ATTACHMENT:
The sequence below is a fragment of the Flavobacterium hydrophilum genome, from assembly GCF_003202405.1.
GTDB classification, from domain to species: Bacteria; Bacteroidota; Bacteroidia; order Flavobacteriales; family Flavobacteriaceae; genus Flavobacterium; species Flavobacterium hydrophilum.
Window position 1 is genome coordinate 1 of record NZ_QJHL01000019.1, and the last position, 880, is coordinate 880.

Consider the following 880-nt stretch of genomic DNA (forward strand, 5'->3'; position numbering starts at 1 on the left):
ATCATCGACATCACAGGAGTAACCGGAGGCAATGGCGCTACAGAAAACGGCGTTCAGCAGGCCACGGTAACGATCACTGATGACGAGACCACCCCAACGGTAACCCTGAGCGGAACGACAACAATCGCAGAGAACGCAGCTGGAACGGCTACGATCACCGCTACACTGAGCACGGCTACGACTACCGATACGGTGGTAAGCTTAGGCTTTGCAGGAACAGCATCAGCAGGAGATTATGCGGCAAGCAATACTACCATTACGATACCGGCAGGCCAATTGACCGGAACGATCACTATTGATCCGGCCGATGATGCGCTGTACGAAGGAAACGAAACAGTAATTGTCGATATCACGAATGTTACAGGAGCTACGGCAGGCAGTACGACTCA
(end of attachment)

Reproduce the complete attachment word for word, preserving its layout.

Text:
The sequence below is a fragment of the Flavobacterium hydrophilum genome, from assembly GCF_003202405.1.
GTDB classification, from domain to species: Bacteria; Bacteroidota; Bacteroidia; order Flavobacteriales; family Flavobacteriaceae; genus Flavobacterium; species Flavobacterium hydrophilum.
Window position 1 is genome coordinate 1 of record NZ_QJHL01000019.1, and the last position, 880, is coordinate 880.

Consider the following 880-nt stretch of genomic DNA (forward strand, 5'->3'; position numbering starts at 1 on the left):
ATCATCGACATCACAGGAGTAACCGGAGGCAATGGCGCTACAGAAAACGGCGTTCAGCAGGCCACGGTAACGATCACTGATGACGAGACCACCCCAACGGTAACCCTGAGCGGAACGACAACAATCGCAGAGAACGCAGCTGGAACGGCTACGATCACCGCTACACTGAGCACGGCTACGACTACCGATACGGTGGTAAGCTTAGGCTTTGCAGGAACAGCATCAGCAGGAGATTATGCGGCAAGCAATACTACCATTACGATACCGGCAGGCCAATTGACCGGAACGATCACTATTGATCCGGCCGATGATGCGCTGTACGAAGGAAACGAAACAGTAATTGTCGATATCACGAATGTTACAGGAGCTACGGCAGGCAGTACGACTCA